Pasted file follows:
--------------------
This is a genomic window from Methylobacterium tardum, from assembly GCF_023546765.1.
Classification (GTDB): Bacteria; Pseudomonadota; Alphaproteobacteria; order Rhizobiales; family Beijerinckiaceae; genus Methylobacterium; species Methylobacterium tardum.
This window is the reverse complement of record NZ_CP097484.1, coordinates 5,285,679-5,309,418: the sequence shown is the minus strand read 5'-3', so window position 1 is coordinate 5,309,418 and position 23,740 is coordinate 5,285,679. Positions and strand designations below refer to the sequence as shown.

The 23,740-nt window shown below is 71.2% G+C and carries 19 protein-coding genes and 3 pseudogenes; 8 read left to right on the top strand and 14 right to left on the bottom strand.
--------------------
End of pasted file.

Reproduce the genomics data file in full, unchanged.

This is a genomic window from Methylobacterium tardum, from assembly GCF_023546765.1.
Classification (GTDB): Bacteria; Pseudomonadota; Alphaproteobacteria; order Rhizobiales; family Beijerinckiaceae; genus Methylobacterium; species Methylobacterium tardum.
This window is the reverse complement of record NZ_CP097484.1, coordinates 5,285,679-5,309,418: the sequence shown is the minus strand read 5'-3', so window position 1 is coordinate 5,309,418 and position 23,740 is coordinate 5,285,679. Positions and strand designations below refer to the sequence as shown.

The 23,740-nt window shown below is 71.2% G+C and carries 19 protein-coding genes and 3 pseudogenes; 8 read left to right on the top strand and 14 right to left on the bottom strand.